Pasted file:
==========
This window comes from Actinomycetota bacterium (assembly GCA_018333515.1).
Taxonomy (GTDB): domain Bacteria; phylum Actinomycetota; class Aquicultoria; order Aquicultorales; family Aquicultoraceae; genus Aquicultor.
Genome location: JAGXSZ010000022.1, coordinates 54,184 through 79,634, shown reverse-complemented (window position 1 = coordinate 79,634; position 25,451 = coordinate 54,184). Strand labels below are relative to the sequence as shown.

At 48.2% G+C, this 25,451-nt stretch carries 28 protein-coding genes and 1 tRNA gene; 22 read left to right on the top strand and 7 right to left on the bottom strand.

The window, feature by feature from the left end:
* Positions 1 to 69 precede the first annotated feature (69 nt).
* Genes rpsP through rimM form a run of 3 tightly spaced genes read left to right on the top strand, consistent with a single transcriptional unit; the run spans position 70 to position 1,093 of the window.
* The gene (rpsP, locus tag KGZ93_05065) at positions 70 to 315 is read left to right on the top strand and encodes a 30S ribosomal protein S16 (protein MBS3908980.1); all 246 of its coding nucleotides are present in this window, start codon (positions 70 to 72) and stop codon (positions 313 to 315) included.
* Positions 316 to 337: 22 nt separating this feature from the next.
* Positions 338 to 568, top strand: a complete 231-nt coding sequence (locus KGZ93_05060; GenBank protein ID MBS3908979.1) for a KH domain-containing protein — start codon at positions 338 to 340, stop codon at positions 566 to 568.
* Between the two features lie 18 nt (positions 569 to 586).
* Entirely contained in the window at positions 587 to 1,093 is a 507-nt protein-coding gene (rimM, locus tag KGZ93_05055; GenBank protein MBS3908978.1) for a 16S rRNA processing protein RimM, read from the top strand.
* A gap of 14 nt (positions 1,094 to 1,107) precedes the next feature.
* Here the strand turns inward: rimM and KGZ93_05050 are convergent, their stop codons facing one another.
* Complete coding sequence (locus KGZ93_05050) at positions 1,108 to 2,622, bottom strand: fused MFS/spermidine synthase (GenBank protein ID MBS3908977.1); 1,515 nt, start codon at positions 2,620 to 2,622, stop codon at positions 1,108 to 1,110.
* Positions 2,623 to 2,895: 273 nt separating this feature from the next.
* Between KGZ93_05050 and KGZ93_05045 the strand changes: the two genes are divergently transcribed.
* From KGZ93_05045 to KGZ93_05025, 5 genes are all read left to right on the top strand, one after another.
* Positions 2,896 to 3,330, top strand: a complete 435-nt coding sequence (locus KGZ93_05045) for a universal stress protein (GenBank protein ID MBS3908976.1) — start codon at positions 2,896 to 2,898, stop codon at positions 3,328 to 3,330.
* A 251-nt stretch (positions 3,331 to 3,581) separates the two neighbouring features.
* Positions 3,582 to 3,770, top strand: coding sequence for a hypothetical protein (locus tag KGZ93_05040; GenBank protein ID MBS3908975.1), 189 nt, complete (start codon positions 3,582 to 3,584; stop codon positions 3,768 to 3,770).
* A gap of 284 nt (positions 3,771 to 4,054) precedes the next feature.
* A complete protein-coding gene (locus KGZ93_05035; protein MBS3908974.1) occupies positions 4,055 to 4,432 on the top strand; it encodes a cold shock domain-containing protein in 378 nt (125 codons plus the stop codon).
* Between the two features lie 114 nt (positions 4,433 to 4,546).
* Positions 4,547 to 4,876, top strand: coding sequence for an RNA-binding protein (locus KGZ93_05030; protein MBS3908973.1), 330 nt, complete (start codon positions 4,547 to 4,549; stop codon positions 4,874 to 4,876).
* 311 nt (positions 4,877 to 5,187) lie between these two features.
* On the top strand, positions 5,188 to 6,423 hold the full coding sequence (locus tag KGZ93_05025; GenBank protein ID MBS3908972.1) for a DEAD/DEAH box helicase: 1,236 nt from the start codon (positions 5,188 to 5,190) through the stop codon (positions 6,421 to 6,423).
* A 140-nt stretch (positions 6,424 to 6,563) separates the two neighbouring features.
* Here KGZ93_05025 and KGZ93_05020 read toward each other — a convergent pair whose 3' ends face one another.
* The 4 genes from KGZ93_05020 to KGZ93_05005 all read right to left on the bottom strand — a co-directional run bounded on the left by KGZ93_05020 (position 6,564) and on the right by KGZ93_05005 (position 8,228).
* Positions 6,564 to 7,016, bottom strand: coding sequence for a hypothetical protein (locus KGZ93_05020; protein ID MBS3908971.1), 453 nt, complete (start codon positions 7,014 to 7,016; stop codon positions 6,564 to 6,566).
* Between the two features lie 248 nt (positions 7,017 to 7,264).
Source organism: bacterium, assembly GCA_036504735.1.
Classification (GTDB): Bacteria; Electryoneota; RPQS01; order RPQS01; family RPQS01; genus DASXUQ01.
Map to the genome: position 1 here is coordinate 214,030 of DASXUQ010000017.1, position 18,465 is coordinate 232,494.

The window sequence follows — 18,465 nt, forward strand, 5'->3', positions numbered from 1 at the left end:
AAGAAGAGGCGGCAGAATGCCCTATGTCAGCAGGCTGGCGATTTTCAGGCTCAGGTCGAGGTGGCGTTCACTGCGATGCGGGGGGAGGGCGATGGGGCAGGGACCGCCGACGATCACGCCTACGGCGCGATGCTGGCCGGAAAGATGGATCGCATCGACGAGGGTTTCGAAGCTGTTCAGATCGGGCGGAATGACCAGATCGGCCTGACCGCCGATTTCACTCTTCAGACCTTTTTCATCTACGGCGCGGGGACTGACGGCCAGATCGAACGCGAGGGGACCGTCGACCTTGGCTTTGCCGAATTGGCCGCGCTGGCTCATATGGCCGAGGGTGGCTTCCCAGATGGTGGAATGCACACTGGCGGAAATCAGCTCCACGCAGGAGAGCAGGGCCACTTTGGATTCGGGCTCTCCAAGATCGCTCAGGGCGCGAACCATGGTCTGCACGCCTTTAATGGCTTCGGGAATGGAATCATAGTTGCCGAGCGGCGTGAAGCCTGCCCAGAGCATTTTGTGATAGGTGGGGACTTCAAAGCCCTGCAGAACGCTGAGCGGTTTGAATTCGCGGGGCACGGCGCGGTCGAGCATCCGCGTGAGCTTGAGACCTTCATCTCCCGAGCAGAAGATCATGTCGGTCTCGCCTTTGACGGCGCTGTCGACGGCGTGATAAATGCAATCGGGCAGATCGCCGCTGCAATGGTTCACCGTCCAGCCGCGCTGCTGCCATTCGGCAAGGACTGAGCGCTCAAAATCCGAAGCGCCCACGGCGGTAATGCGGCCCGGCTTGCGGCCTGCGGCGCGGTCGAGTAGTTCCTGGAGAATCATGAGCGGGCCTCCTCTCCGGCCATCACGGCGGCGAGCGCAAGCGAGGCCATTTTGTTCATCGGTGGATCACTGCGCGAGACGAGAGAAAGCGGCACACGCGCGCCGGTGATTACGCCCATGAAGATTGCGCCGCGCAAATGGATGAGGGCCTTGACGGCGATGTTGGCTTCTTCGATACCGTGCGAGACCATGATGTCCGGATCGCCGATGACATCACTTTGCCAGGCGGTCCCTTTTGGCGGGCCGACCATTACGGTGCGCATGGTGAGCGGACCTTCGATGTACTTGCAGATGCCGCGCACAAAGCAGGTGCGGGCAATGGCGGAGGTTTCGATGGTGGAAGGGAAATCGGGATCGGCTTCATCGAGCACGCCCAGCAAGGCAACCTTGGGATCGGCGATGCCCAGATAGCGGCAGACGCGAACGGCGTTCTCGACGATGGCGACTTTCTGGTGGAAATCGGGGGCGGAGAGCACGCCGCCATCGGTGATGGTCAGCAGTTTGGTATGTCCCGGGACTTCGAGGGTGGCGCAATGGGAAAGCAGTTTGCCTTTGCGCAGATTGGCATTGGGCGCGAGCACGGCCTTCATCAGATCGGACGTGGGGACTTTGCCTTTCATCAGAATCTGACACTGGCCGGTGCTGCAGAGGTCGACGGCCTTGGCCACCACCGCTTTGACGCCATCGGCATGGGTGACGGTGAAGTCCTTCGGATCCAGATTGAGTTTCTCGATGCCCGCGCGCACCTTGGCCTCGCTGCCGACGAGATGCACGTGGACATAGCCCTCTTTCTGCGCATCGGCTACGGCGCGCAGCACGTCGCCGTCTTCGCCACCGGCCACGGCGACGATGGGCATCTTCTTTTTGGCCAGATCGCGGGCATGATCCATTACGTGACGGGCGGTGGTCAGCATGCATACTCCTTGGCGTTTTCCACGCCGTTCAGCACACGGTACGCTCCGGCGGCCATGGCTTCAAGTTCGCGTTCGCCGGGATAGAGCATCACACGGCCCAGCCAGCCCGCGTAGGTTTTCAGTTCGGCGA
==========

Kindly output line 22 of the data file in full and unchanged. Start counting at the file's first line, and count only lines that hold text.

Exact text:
* A gap of 284 nt (positions 3,771 to 4,054) precedes the next feature.